abstract = "Purpose: The present study sought to examine the independent and interactive contribution of negative emotionality and emotion dysregulation in predicting levels of physical aggression among violent offenders. Methods: A sample of 221 male violent offenders incarcerated in Italian prisons completed self-report measures of trait emotionality, emotion dysregulation, and trait aggression. Hierarchical multiple regression analyses and bootstrap analysis were used to test the study hypotheses. Results: Negative emotionality was positively linked to physical aggression, whereas positive emotionality had a negative relation with physical aggression. Emotion dysregulation explained incremental variance in physical aggression, with a unique contribution of negative urgency. Negative urgency moderated the relation between negative emotionality and physical aggression, such that the positive association between negative emotionality and physical aggression was significant only at medium and high levels – but not at low levels – of negative urgency. Conclusions: These findings provide empirical evidence for, and possible ground for integration of, traditional and modern theories of aggression and criminal behavior, corroborating the hypotheses of DeLisi and Vaughn’s (2014) temperament-based theory of antisocial behavior. Further, these findings suggest that treatments for violent offenders should target emotion regulation skills to reduce aggressive tendencies in the presence of negative emotionality.",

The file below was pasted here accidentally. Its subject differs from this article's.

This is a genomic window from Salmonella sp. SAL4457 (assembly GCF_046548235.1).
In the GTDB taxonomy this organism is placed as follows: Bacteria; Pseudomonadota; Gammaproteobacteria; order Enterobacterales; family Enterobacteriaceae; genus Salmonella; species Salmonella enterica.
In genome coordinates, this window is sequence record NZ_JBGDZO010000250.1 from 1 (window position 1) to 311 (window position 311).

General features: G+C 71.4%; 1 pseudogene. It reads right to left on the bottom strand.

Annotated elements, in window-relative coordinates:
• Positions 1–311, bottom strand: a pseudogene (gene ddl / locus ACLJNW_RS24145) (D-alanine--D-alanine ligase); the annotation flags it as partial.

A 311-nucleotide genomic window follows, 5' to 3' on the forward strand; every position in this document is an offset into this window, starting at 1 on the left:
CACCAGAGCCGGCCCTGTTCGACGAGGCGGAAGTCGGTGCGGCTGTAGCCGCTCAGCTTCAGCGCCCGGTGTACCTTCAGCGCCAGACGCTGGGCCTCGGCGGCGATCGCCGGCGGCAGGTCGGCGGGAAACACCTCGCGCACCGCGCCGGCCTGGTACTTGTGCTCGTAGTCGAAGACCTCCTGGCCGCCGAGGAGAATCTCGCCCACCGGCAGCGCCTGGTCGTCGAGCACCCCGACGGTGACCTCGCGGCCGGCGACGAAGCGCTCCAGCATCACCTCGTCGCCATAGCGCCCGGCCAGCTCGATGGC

keywords = "negative emotions, emotion regulation, physical aggression, violence, negative urgency, effortful control",
author = "C. Garofalo and Patrizia Velotti",
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language = "English",
volume = "51",
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}

Negative emotionality and aggression in violent offenders : The moderating role of emotion dysregulation. / Garofalo, C.; Velotti, Patrizia.

In: Journal of Criminal Justice, Vol. 51, 2017, p. 9-16.

Research output: Contribution to journalArticleScientificpeer-review

TY - JOUR

T1 - Negative emotionality and aggression in violent offenders

T2 - The moderating role of emotion dysregulation

AU - Garofalo, C.

AU - Velotti, Patrizia

PY - 2017